The government’s flagship KiwiBuild scheme will no doubt be in the headlines this year, with its progress or lack of progress, scrutinised constantly.
Last year the Salvation Army released its report Beyond Renting, which looked at the New Zealand housing market and some of the various options the Government has to address the ongoing housing affordability crisis.
The report’s author, Salvation Army social policy analyst Alan Johnson, called for the Government to introduce a shared equity scheme to help first home buyers enter the market.
“Extended home ownership subsidy programmes - perhaps through well-funded equity share schemes - will extend the reach of KiwiBuild and, if it is of sufficient scale, unleash private sector development to cater for a market that to date has not existed. Indeed, the Government should focus more on supporting modest income households (earning around the median household income not twice it) to achieve home ownership through subsidy programmes rather than facilitating small-scale residential developments and balloting off houses.”
In the report Johnson said without a subsidised shared equity scheme KiwiBuild will be just another form of middle-class welfare and will continue the gentrification of state housing areas such as Tamaki which began under the previous government.
“The unwillingness of government to include a generous subsidy programme into its KiwiBuild programme will mean that it is only accessible to wealthier middle-class households who most likely could have accessed home ownership through the market.”
Shared equity housing has been used widely in Australia as a means to allow lower income earners a chance to buy a home. State government’s across the Tasman have commonly used a shared equity model whereby a homeowner takes out a loan for the majority of the property’s value (typically 70% or more) and the equity partner, e.g. the government then provides the remaining 30% share.
The homeowner can decide to buy back the remaining share or, if the home is sold at a later date, pay back the remaining equity to the partner. But in some cases the capital gain on the property may be limited in a bid to improve affordability in the housing market.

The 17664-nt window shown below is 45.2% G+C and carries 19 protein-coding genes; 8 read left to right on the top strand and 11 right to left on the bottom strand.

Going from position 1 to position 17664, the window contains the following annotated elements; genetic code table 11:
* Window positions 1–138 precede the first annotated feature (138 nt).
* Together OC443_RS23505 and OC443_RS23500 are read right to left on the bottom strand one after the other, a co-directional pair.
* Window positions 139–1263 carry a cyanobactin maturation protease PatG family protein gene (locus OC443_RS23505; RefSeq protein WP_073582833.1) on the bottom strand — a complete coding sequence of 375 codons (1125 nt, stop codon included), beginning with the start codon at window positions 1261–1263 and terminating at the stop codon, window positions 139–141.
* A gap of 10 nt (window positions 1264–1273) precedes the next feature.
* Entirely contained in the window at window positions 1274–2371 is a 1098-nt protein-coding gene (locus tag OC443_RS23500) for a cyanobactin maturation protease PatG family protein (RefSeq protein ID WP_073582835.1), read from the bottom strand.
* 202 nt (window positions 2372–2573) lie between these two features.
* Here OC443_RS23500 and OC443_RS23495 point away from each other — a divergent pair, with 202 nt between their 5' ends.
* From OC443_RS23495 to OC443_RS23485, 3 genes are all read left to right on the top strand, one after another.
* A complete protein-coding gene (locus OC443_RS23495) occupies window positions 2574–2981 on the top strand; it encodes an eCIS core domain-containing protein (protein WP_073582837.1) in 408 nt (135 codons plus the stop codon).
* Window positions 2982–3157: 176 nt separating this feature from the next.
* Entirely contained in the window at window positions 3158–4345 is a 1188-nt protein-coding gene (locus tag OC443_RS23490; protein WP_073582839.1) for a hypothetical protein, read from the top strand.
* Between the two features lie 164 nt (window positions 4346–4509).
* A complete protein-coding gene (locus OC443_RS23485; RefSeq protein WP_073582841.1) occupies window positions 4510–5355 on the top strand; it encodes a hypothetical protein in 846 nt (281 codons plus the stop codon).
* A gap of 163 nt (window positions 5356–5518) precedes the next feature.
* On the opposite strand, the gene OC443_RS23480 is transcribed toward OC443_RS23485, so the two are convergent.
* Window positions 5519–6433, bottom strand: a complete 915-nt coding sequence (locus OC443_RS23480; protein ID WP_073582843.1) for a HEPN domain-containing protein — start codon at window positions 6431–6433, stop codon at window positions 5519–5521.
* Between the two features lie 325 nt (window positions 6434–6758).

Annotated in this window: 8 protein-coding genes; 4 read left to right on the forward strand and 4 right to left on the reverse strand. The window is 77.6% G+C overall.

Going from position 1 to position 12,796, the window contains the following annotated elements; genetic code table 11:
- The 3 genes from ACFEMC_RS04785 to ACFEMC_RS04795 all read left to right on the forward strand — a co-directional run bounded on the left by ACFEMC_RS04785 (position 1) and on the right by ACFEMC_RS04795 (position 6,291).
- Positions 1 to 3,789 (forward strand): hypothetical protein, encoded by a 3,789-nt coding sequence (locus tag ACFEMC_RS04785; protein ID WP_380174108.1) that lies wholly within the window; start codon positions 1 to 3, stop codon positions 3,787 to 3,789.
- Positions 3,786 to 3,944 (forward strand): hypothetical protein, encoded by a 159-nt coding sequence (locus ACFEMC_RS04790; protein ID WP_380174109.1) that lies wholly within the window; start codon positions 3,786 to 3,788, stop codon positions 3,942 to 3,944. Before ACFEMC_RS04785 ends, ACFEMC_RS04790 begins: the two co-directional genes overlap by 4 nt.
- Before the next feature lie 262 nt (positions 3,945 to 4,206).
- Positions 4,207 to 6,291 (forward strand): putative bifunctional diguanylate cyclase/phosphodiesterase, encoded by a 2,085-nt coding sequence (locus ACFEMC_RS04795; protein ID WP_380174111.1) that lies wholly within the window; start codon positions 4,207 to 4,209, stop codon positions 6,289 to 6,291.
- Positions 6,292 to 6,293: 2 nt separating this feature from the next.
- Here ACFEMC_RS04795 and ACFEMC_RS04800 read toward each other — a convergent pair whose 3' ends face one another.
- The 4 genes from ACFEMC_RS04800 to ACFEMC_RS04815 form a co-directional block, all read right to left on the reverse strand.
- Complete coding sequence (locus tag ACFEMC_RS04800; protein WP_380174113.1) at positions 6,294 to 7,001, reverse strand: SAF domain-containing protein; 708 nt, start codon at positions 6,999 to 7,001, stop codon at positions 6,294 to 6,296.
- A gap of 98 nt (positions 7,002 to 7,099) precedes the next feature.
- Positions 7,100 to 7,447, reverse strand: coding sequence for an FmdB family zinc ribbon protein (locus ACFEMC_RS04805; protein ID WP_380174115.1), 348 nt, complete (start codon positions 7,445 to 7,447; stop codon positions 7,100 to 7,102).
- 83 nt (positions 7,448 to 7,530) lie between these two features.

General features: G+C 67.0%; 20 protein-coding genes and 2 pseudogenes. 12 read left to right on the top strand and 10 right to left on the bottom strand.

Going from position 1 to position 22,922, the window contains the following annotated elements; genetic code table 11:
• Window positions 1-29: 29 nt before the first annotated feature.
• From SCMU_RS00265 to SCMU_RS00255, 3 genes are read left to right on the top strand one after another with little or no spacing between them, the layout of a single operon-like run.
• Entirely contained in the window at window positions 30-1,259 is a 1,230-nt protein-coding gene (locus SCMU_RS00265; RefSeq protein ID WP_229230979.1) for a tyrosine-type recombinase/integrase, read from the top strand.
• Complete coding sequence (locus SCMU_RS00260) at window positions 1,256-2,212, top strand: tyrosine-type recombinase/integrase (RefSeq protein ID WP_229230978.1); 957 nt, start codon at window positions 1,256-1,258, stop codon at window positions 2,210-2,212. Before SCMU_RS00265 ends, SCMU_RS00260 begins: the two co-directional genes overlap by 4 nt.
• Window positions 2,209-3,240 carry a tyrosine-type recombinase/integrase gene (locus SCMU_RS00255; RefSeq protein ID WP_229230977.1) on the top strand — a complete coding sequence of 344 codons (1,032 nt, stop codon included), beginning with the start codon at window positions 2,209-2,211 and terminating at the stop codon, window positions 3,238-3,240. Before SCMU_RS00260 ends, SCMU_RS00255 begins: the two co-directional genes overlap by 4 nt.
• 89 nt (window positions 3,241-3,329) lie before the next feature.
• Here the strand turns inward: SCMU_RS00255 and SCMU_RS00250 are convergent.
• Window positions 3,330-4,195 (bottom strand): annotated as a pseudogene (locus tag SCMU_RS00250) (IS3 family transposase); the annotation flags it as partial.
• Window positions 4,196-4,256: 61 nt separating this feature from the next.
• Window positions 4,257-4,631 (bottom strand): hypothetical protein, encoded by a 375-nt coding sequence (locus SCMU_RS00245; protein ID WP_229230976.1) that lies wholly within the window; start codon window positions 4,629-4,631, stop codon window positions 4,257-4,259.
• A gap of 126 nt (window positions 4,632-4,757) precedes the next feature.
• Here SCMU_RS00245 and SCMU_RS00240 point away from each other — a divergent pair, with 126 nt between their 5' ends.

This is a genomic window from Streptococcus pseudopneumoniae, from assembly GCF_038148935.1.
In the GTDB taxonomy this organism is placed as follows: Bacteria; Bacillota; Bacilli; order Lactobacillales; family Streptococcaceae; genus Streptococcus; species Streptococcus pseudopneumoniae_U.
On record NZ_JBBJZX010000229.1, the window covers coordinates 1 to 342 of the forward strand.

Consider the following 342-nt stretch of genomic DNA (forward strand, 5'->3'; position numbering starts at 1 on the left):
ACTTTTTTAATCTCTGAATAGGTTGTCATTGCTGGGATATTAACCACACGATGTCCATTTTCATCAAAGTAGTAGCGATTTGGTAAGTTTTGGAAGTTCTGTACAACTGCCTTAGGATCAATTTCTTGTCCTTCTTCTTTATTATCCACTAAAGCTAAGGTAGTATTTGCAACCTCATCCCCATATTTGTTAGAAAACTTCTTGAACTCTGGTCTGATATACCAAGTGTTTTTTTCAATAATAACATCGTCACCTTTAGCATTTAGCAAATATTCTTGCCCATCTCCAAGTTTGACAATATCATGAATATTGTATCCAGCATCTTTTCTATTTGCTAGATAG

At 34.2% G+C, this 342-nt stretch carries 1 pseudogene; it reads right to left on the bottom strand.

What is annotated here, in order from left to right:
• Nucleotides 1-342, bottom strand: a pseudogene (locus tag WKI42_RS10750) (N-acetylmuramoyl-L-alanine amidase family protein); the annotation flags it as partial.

Greens pushing for a shared equity scheme
Under the confidence and supply agreement between the Greens and Labour, both parties agreed to develop a rent-to-own scheme, or a similar progressive ownership model, as part of the KiwiBuild programme.
Despite comments from minister for housing and urban development Phil Twyford last year that the Government was looking at the feasibility of shared equity housing, no details have been officially announced to date. Twyford has yet to respond to interest.co.nz questions for this article.
But Green Party housing spokesperson Marama Davidson says the Government has to develop a shared equity scheme and a rent-to-own scheme for those who can’t afford a deposit for a house.
“These are a crucial part of fixing our housing crisis. Thousands of families are unable to save a deposit because of high rents, and have been squeezed off the property market with no hope of ever owning their home,” she says.
“A government-backed progressive home ownership scheme including both shared equity and rent-to-own would help lift home ownership rates, and would ensure more people reach retirement with the security of owning their homes.”
Davidson says this may include the Government working in partnership with the not-for-profit sector and iwi to deliver affordable housing.
“KiwiBuild is about the Government stepping in and supplying modern, warm, energy-efficient homes in well-planned communities near public transport connections. However, KiwiBuild will only be a success if it serves the needs of all income levels and actively contributes to a more equal society. The Green Party is committed to ensuring that every single New Zealander has a warm, dry, secure home to live in. We are committed to flourishing communities.”
“This means we need targeted support in the form of shared equity and a rent-to-own scheme as well as increasing the numbers of state houses and improving rental standards.”
Not a panacea
Arthur Grimes is a senior fellow at the Motu economic research institute and adjunct professor of economics at Victoria University. He says shared equity housing isn’t a panacea.
“It all depends on what the Government’s trying to achieve. But shared equity just changes who gets a house, not how many get a house,” Grimes says. “The fundamental problems we have is there isn’t enough houses and not enough people to build them.”
He says if the Government does go down the path of a shared equity scheme the devil will be in the details.
“The Government will need to say what it wants to achieve with it. If the Government is trying help certain groups it will have the desired effect, it will affect who gets them.”
But Grimes says if the Government’s goal is to make housing more affordable they will have to build more of them and major housing projects take time.
“They need to be mass produced and that’s what they’re going to have to work on. I think this government and the last government had the right intentions. But housing takes years to build and they’ve been naïve in terms of the amount of time involved in housing developments.”